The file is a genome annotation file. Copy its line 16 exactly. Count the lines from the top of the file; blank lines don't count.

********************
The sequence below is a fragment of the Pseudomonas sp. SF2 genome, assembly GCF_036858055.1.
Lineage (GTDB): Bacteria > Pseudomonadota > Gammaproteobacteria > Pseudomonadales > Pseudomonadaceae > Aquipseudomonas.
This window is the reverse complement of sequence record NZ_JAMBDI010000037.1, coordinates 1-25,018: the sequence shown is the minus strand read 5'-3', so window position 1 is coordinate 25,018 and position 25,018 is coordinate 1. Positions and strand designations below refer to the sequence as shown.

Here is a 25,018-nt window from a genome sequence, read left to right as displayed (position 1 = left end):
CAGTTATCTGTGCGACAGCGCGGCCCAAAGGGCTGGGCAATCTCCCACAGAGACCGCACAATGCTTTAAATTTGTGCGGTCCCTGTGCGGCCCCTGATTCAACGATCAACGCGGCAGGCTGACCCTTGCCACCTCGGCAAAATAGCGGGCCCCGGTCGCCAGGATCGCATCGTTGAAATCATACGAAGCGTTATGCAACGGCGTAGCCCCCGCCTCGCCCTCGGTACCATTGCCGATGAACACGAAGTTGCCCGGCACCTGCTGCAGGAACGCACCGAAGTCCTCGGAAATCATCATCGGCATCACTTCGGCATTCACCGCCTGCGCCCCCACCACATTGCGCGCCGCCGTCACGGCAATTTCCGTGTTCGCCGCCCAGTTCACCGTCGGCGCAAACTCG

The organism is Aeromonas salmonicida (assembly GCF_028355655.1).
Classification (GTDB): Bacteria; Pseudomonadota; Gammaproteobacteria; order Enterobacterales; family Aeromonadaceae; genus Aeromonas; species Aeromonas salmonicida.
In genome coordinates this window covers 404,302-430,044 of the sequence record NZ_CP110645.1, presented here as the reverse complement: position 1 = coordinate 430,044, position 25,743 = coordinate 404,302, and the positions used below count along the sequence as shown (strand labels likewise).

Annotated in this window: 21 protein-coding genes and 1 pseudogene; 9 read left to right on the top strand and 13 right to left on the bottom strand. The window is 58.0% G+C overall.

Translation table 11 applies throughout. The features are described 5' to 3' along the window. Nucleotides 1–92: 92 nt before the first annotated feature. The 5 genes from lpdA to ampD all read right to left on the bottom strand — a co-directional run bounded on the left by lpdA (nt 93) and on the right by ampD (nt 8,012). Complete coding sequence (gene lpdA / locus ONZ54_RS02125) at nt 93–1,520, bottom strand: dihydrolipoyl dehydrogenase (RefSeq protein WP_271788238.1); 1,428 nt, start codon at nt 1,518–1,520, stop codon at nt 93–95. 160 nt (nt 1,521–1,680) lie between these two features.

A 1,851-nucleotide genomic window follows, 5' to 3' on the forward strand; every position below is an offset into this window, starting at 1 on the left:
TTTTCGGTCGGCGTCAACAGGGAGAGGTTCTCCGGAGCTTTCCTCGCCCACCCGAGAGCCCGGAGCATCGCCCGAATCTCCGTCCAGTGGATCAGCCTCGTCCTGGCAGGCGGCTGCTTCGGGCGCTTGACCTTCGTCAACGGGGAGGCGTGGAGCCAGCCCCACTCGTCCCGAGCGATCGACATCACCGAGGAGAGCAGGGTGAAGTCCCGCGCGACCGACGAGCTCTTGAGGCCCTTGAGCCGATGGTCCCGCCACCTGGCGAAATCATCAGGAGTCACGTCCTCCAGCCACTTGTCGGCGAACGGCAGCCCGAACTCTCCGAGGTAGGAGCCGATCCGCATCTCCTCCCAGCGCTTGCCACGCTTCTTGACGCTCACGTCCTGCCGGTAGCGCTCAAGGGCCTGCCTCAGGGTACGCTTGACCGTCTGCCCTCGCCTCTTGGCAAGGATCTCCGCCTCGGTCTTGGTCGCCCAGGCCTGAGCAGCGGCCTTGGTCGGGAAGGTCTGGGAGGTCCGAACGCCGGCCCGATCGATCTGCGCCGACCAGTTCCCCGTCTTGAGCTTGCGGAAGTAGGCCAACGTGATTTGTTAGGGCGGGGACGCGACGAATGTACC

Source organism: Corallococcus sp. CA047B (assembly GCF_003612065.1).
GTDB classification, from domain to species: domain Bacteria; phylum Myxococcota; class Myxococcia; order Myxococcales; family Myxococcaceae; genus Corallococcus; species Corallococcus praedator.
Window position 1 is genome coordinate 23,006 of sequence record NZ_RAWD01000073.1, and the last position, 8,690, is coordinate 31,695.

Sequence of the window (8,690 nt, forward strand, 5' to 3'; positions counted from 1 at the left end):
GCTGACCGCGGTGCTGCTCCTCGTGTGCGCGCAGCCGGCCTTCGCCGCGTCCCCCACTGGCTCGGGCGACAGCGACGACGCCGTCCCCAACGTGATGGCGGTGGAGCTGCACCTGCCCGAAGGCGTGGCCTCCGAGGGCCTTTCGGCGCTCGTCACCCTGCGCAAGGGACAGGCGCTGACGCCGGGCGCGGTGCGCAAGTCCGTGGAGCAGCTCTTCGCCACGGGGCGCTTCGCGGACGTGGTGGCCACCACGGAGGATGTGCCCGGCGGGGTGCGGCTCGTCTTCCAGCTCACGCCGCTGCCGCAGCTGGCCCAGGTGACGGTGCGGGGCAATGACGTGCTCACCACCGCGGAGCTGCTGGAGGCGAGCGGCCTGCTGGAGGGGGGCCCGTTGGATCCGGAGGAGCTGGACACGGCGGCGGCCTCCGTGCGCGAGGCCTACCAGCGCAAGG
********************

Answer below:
Sequence of the window (8,690 nt, forward strand, 5' to 3'; positions counted from 1 at the left end):